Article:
Best Waterproof Walkie-Talkies Buying Advice

Using walkie-talkies on water can be super helpful, but picking the right one can be tough because they have so many features. Let’s break down some important things to look for:

  • How you float plan to use it
  • How waterproof it is
  • What type it is and if you need a license
  • How far it can communicate
  • Choosing different channels and privacy settings
  • Getting weather alerts”

This version breaks down the key aspects of choosing waterproof walkie-talkies using simpler language for easier understanding.

Intended Use

There are many kinds of walkie talkies. You should think about what you need them for.

For example, if you want to talk to your friends on a small lake, you don’t need a very fancy walkie-talkie. But if you want to talk to other boats, the Coast Guard, or the port, you need a special walkie-talkie called a marine VHF radio. This walkie-talkie has different rules and you might need a license to use it

Waterproof Rating

If you want to buy a good walkie-talkie for water, you need to know how well it can handle water and dust. There is a code that tells you this. It is called IP and it has two numbers after it (like IP67).

The first number tells you how good the walkie-talkie is at keeping dust out. The second number tells you how good the walkie-talkie is at keeping water out. you want a walkie-talkie that has at least IP67. That means it is very good at keeping dust out and it can stay in 1 meter of water for 30 minutes.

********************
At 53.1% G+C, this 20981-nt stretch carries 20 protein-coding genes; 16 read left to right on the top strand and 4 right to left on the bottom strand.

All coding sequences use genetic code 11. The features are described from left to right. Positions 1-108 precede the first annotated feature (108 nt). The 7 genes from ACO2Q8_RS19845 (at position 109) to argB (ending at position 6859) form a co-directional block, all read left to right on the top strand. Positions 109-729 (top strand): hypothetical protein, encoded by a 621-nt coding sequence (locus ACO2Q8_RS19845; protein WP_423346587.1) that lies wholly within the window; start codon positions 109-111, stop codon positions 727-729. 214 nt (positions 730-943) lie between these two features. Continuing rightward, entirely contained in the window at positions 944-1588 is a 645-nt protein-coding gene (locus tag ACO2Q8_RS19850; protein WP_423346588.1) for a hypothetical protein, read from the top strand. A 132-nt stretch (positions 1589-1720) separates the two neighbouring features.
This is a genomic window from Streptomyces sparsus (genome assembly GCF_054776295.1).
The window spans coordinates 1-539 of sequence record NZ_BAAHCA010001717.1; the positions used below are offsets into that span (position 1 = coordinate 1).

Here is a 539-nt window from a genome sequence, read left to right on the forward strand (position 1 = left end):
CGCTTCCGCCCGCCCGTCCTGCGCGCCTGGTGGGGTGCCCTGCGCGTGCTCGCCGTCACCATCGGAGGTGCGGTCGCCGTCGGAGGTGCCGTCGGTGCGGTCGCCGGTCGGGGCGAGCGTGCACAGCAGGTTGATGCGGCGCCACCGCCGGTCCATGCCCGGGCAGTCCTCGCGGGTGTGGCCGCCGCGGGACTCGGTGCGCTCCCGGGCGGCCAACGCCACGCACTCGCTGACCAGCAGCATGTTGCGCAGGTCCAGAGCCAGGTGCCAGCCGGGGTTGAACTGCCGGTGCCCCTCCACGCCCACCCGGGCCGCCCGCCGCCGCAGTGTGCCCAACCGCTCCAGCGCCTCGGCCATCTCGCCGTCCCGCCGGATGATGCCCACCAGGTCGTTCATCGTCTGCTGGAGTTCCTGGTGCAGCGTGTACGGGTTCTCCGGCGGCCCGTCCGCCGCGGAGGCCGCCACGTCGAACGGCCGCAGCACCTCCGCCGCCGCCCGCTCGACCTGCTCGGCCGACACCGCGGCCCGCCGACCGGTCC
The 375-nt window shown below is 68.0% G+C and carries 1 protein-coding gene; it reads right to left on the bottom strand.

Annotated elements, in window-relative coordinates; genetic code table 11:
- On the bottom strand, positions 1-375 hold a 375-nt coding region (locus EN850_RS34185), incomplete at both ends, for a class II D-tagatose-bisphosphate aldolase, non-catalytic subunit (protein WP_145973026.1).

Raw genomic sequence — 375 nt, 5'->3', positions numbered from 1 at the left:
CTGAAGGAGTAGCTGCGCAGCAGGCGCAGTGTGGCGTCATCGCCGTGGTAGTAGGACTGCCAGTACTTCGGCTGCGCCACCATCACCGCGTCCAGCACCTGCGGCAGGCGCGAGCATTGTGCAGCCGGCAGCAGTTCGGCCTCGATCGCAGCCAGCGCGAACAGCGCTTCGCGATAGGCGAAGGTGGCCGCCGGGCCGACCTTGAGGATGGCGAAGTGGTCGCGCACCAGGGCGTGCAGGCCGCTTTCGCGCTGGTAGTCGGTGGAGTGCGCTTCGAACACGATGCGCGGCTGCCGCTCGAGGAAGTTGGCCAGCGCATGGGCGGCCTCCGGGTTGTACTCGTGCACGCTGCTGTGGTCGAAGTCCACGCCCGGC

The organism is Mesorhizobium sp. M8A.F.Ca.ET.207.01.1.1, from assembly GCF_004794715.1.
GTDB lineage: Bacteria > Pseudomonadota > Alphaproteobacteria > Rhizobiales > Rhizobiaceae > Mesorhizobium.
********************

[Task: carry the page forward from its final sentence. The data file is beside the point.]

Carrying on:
Some walkie-talkies have IP68, which means they can go deeper in water. But this is not very useful for a walkie talkie and it makes them more expensive. So IP67 is the best for kayaking.

Radio Type & Licensing Requirements

Figuring out walkie-talkie licenses can be a real head-scratcher, especially when the rules change from country to country. Let’s focus on the United States, where the Federal Communications Commission (FCC) calls the shots.

Here, you’ll mostly find walkie-talkies that work on either FRS (Family Radio Service) or GMRS (General Mobile Radio Service) frequencies, or sometimes both. Confusingly, they both use the same radio waves (462 MHz – 467 MHz), but for different reasons and with different licensing rules.

FRS radios are like the walkie-talkies of the neighborhood. They’re for quick chats with friends and family over short distances, no license is required. Think of them as the walkie-talkies you used as a kid to build forts and have secret club meetings.

GMRS radios, on the other hand, are like the walkie talkies of cool uncles. They’re a bit more powerful, reaching slightly farther, and perfect for outdoor adventures or keeping in touch with your team at work. Best Waterproof Walkie-Talkies But here’s the catch: you need an FCC license to use them. Getting one isn’t too hard for US citizens, but it’s an extra step compared to FRS.

So, which one should you choose?

If you want a simple radio that anyone can use without worrying about licenses, FRS is the way to go. It’s like picking the walkie-talkie with the most stickers on it – everyone can join the fun!

But if you’re looking for a bit more power and range, and you’re willing to go through the FCC license dance, GMRS might be worth the effort. Think of it as upgrading from a toy walkie-talkie to a real adventurer’s tool.